5. The gamma ray detector module of claim 2, wherein the plurality of light sensors are arranged in a two-dimensional array covering the at least one crystal element, and a light sensor of the first size is arranged adjacent to two light sensors of the second size.
6. The gamma ray detector module of claim 1, wherein the at least one crystal element includes a plurality of optically isolated crystal elements.
7. A gamma ray detector module, comprising:
at least one crystal element arranged in a plane;
a plurality of light sensors arranged to cover the at least one crystal element and configured to receive light emitted from the at least one crystal element, each light sensor including a photocathode having a curved bottom surface facing the at least one crystal element; and
a light guide arranged between the at least one crystal element and the plurality of light sensors, the light guide being optically connected to the at least one crystal element,
wherein the plurality of light sensors include a first light sensor having a first size and a second light sensor adjacent to the first light sensor and having a second size, so that the first and second light sensors cover different-sized portions of the at least one crystal element, the first size being smaller than the second size; and
the light guide positions the first and second light sensors so that a maximum distance of the bottom surface of the photocathode of the first light sensor from the plane of the at least one crystal element is equal to a maximum distance of the bottom surface of the photocathode of the second light sensor from the plane of the at least one crystal element.
8. The gamma ray detector module of claim 7, wherein the at least one crystal element includes a plurality of optically isolated crystal elements.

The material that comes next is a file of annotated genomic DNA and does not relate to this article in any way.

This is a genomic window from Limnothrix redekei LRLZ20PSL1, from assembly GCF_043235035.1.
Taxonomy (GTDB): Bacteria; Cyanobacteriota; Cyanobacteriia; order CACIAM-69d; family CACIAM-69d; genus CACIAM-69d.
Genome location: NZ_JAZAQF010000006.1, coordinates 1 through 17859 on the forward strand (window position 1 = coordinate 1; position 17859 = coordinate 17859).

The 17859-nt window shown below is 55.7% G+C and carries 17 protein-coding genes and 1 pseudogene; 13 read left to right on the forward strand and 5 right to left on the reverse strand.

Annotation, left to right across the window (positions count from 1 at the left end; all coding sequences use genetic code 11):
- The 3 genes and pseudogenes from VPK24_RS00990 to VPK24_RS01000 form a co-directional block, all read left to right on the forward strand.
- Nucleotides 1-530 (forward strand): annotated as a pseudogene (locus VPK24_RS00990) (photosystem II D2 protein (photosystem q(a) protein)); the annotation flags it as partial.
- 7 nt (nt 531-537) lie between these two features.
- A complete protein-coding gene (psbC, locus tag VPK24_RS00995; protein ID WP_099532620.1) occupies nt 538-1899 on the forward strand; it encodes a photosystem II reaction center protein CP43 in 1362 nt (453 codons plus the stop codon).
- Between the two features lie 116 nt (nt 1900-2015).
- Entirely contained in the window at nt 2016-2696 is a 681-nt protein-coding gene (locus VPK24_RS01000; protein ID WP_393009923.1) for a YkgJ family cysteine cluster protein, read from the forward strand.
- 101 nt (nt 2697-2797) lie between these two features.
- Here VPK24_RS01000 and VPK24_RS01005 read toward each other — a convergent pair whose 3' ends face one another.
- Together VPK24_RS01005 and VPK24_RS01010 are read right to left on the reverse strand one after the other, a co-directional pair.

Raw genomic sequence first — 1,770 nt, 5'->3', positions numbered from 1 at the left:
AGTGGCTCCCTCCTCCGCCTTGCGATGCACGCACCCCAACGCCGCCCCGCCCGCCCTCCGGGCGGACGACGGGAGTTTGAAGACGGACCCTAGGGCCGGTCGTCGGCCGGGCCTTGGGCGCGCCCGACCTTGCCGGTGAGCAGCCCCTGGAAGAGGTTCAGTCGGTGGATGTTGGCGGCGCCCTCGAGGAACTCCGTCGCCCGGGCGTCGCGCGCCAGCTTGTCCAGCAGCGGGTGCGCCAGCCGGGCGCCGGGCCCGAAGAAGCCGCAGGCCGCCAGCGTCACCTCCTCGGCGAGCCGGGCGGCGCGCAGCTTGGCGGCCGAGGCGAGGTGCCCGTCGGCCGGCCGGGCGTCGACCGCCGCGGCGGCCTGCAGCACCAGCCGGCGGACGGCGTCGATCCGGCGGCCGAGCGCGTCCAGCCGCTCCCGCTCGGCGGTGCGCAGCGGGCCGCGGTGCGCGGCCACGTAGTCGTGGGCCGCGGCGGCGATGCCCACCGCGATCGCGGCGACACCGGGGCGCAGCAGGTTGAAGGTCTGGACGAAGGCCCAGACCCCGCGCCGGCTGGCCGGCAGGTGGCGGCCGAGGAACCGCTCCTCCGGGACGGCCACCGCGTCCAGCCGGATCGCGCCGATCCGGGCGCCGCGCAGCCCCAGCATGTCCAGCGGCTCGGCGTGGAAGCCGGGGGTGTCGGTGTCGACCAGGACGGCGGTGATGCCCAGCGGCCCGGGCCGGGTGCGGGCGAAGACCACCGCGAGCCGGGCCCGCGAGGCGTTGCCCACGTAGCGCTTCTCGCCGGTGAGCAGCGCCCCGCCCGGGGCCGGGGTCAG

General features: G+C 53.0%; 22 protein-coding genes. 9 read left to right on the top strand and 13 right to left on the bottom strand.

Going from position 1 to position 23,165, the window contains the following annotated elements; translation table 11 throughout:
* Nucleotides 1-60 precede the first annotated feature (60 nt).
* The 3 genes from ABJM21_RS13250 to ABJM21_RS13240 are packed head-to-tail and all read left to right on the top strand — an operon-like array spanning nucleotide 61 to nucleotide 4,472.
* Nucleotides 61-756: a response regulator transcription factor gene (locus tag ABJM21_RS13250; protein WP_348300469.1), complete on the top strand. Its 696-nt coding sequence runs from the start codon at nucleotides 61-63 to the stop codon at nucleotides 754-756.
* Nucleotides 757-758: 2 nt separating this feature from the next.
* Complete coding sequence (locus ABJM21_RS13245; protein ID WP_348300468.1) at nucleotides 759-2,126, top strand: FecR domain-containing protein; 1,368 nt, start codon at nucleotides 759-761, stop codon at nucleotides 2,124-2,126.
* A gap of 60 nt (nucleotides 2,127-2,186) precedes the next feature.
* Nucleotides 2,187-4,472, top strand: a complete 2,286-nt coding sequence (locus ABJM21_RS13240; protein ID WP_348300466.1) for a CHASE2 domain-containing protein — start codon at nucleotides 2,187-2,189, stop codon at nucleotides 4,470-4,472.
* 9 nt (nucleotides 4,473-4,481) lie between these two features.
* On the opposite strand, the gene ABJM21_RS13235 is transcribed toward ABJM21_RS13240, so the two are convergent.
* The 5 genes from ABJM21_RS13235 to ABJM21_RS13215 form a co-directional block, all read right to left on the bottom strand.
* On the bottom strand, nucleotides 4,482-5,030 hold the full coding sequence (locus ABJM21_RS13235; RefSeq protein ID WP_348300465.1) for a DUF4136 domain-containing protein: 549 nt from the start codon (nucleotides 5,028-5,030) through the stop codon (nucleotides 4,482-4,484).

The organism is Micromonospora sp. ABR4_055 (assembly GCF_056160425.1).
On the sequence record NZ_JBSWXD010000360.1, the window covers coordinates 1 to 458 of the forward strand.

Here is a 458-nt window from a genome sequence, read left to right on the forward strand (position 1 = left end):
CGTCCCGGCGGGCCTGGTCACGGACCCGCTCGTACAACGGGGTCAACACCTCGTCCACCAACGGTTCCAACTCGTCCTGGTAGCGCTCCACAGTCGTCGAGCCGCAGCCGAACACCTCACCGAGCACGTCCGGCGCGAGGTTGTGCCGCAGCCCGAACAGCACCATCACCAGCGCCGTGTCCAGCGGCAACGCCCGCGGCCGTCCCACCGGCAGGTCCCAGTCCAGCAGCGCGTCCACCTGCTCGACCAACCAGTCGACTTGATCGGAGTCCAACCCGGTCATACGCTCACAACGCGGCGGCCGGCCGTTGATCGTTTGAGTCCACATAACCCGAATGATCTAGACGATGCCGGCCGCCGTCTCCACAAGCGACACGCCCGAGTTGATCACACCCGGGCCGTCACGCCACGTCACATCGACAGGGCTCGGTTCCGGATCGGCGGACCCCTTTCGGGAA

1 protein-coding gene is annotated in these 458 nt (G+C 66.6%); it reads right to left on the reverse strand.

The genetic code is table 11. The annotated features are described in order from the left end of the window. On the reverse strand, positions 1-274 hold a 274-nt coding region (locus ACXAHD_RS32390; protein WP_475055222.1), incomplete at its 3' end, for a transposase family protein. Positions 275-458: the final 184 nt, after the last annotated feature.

9. A gamma ray scanner system, comprising:
a plurality of rectangular detector modules arranged adjacent to one another to form a cylindrical detector ring, wherein each of the detector modules includes
at least one crystal element arranged in a plane;
a plurality of light sensors arranged to cover the at least one crystal element and configured to receive light emitted from the at least one crystal element, each light sensor including a photocathode having a curved bottom surface facing the at least one crystal element; and
a light guide arranged between the at least one crystal element and the plurality of light sensors, the light guide being optically connected to the at least one crystal element,
wherein the plurality of light sensors include a first light sensor having a first size and a second light sensor adjacent to the first light sensor and having a second size, so that the first and second light sensors cover different-sized portions of the at least one crystal element, the first size being smaller than the second size; and
the light guide positions the first and second light sensors so that a maximum distance of the bottom surface of the photocathode of the first light sensor from the plane of the at least one crystal element is equal to a maximum distance of the bottom surface of the photocathode of the second light sensor from the plane of the at least one crystal element.